Is it time to add a dedicated film market? – The Hollywood journalist
Sorry, Cannes, but this year Venice has beaten you. Again. The combination on the Lido of big budget blockbusters Dune, Halloween kills, The last duel – with premium arthouse and independent titles – Pablo Larraín’s Spencer with Kristen Stewart, the film by Ana Lily Amirpour Mona Lisa and the Blood Moon, Shirin Neshat Land of dreams starring Sheila Vand and Matt Dillon – makes Venice the star of the 2021 A-list festivals. Even the late start of Cannes – the French festival was held in July instead of May of this year – is unlikely to restrict the Venice style or threaten the Italian event’s position as the # 1 festival launch pad for fall releases and awards season.
Under the reign of artistic director Alberto Barbera, Venice gained prestige and industrial importance. It helped Barbera to embrace Netflix and TV productions – this year’s lineup includes Jane Campion’s The power of the dog and that of Pablo Sorrentino God’s hand, both produced for Netflix, as well as the premiere of the HBO series Scenes from a wedding, with Jessica Chastain and Oscar Isaac – avoiding the “us versus them” approach of Cannes, which sides with theatrical distributors against streamers, prohibiting films from competing if they are only released online.
“Venice is the first major festival of the fall season, and all eyes are on the new generation of quality films scrambling for attention. It’s an honor to be a part of that, ”said Negeen Yazdi, senior vice president of film development and production at Endeavor Content, which pre-sold the Venice competition title from Maggie Gyllenhaal. The lost girl worldwide, including a multi-territory deal with Netflix, ahead of its Lido debut.
All that’s missing is a market.
There is no equivalent in Venice to the Cannes Film Market or the European Film Market in Berlin. Even the Toronto Film Festival, which never had a formal market, attracts a much larger contingent of industry people (nearly 4,000 for its hybrid digital / in-person event last year) than Venice. and regularly offers featured contracts.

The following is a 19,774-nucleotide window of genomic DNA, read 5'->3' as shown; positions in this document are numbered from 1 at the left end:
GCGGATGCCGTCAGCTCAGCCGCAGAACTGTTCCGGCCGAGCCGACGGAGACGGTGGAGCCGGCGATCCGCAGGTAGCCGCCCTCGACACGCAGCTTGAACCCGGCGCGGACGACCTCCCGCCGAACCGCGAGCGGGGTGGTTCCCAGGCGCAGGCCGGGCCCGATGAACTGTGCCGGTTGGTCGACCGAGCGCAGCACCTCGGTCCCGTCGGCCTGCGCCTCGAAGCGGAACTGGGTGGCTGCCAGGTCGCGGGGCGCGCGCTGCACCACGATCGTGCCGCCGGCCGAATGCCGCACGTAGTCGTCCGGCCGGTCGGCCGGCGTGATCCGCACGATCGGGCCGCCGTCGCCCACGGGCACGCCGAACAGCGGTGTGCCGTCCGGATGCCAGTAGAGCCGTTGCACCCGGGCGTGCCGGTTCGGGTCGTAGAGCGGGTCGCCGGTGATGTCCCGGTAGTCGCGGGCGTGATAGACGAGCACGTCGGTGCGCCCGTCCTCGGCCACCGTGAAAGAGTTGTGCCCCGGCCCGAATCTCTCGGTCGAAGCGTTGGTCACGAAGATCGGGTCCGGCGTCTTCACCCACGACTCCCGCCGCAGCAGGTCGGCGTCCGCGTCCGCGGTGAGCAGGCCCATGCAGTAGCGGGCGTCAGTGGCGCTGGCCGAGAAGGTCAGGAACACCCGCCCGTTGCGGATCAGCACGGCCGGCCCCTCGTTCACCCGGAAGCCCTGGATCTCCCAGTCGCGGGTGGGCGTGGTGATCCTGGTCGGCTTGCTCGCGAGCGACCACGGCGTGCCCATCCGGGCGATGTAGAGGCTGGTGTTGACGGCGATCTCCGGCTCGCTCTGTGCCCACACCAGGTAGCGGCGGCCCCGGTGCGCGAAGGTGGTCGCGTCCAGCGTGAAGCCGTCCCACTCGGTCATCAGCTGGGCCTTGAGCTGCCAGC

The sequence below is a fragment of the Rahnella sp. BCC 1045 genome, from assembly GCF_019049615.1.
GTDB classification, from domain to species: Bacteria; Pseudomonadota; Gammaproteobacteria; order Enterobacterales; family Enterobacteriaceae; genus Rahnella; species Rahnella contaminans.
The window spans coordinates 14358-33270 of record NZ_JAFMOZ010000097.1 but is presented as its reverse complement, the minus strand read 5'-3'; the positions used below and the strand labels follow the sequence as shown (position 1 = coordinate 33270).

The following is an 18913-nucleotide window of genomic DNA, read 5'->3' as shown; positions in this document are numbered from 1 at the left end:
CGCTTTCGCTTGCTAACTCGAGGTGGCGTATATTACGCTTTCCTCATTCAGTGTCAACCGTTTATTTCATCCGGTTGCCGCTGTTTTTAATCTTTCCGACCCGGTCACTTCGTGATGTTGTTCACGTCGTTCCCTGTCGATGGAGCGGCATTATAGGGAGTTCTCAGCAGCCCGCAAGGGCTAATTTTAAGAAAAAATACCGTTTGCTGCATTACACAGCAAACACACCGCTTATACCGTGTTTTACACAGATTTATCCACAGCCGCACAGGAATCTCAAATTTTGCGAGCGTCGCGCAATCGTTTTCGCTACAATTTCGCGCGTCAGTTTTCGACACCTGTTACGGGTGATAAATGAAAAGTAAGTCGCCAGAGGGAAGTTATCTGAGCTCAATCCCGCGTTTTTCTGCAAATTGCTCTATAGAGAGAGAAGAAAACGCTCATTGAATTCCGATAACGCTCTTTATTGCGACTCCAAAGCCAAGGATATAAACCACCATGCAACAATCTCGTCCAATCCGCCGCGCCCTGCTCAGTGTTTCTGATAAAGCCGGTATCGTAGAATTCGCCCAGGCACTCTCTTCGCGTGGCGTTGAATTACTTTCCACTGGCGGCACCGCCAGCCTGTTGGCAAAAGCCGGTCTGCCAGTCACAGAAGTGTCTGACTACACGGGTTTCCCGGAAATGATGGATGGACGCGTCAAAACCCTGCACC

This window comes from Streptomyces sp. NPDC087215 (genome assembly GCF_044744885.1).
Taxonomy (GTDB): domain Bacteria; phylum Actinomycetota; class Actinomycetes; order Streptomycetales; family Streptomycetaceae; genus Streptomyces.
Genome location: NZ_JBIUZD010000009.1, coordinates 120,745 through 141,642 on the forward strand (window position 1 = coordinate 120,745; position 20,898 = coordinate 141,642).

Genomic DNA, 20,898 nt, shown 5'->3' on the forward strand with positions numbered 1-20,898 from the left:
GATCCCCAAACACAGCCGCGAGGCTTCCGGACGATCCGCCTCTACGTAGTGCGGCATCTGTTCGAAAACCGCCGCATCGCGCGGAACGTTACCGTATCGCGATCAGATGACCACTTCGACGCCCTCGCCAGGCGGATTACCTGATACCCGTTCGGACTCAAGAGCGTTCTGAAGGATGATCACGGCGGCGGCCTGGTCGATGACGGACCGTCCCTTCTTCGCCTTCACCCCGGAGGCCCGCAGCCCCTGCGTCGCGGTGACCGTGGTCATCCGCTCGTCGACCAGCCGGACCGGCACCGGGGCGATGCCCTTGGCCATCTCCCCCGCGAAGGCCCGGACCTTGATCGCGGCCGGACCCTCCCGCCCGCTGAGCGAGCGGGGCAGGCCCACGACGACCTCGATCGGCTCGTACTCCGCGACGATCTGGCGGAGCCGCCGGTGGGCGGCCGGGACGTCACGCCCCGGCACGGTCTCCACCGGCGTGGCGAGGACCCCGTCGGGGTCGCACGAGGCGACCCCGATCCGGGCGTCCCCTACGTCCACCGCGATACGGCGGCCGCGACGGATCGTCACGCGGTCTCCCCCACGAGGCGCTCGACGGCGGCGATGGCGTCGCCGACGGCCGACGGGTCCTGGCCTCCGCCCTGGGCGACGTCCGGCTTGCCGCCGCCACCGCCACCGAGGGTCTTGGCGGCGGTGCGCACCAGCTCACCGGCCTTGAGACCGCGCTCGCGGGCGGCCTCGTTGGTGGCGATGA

Venice industry events – held under the auspices of the Venice Production Bridge from September 2-7 – are well attended and well regarded, especially the Gap Funding Market, which showcases international projects to the search for co-producers and co-financiers. But the industry component of the festival remains tiny compared to Cannes, Berlin, Toronto or Sundance.
“There have been several attempts to try to create a real market in Venice, but they have never really succeeded,” notes Thorsten Ritter, executive vice president of global acquisitions, sales and marketing at Beta Cinema in Germany. “We all realize that the Lido just doesn’t have the infrastructure to support a physical market. “
“You don’t have the space, you don’t have the hotels, you don’t have the projection capacity to make it work,” notes Claudia Bedogni, head of acquisitions for Italian distribution Satine Film and veteran of 30 years in Venice, highlighting the limited options on the Lido, the 10 km long island that hosts the festival. “You go to Cannes for the market, you go to Venice for the cinema.”
Ritter notes that “business is always done” in Venice – last year Beta made deals for the US (with Koch Film) and UK (Curzon) for Uberto Pasolini’s film Nowhere special after its world premiere in the Venice Horizons sidebar – but that the approach is more informal and more closely linked to the festival.
“It’s about having a film in official selection, having that seal of approval,” he notes, “then getting the critical support, getting great reviews, getting red carpet photos that you can share on social media to get people excited about the movie, not showing a trailer to a buyer at a booth.
“At the end of the day, it’s the very fact that the festival is not a full-fledged market that allows you to stay focused on the films themselves,” Yazdi adds. “The way Alberto schedules the festival allows each film to breathe and the audience and the press to discover new stories and voices. “
Yazdi indicates Costa brava, the debut feature by Lebanese filmmaker Mounia Akl, which Endeavor Content, along with Participant and MK2 Films in France, is selling worldwide and which will premiere in Venice’s new Horizons Extra sidebar.
“It promises to be a brilliant launching pad for an exciting emerging author voice,” she says.
Then there’s the fact that the physical film markets are a bit overwhelmed these days. Eighteen months of COVID lockdowns and the success of digital-only or digital hybrid events have shown that business can be done through Zoom as easily as a formal market.
Ultimately, for many in the industry, adding a film market to the Lido risks spoiling what makes Venice so special. “It’s a place where time seems to stand still and you can just watch a movie without any noise,” says Ritter. “This is the last bastion of film romantics.”
This story first appeared in the daily issue of The Hollywood Reporter on September 2 at the Venice International Film Festival.